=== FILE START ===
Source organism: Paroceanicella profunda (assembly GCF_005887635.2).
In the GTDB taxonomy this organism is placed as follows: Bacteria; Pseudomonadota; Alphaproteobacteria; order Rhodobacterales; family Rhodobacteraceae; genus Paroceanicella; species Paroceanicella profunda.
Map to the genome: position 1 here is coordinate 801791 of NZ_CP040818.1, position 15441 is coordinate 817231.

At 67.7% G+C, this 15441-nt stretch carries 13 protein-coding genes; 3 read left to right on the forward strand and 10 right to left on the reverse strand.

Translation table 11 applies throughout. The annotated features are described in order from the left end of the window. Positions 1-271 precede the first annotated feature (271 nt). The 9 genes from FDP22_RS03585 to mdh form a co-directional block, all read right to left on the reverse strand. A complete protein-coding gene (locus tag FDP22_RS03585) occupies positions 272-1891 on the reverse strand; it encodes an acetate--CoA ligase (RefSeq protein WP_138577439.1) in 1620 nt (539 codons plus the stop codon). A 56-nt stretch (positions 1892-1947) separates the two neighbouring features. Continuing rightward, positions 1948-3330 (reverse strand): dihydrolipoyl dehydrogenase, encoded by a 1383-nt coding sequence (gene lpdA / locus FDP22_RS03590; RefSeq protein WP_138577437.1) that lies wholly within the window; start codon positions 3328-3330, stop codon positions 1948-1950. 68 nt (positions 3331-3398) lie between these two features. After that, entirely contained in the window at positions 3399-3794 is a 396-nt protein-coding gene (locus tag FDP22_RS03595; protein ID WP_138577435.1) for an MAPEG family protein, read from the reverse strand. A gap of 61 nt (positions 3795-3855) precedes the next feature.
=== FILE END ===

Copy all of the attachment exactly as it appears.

Source organism: Paroceanicella profunda (assembly GCF_005887635.2).
In the GTDB taxonomy this organism is placed as follows: Bacteria; Pseudomonadota; Alphaproteobacteria; order Rhodobacterales; family Rhodobacteraceae; genus Paroceanicella; species Paroceanicella profunda.
Map to the genome: position 1 here is coordinate 801791 of NZ_CP040818.1, position 15441 is coordinate 817231.

At 67.7% G+C, this 15441-nt stretch carries 13 protein-coding genes; 3 read left to right on the forward strand and 10 right to left on the reverse strand.

Translation table 11 applies throughout. The annotated features are described in order from the left end of the window. Positions 1-271 precede the first annotated feature (271 nt). The 9 genes from FDP22_RS03585 to mdh form a co-directional block, all read right to left on the reverse strand. A complete protein-coding gene (locus tag FDP22_RS03585) occupies positions 272-1891 on the reverse strand; it encodes an acetate--CoA ligase (RefSeq protein WP_138577439.1) in 1620 nt (539 codons plus the stop codon). A 56-nt stretch (positions 1892-1947) separates the two neighbouring features. Continuing rightward, positions 1948-3330 (reverse strand): dihydrolipoyl dehydrogenase, encoded by a 1383-nt coding sequence (gene lpdA / locus FDP22_RS03590; RefSeq protein WP_138577437.1) that lies wholly within the window; start codon positions 3328-3330, stop codon positions 1948-1950. 68 nt (positions 3331-3398) lie between these two features. After that, entirely contained in the window at positions 3399-3794 is a 396-nt protein-coding gene (locus tag FDP22_RS03595; protein ID WP_138577435.1) for an MAPEG family protein, read from the reverse strand. A gap of 61 nt (positions 3795-3855) precedes the next feature.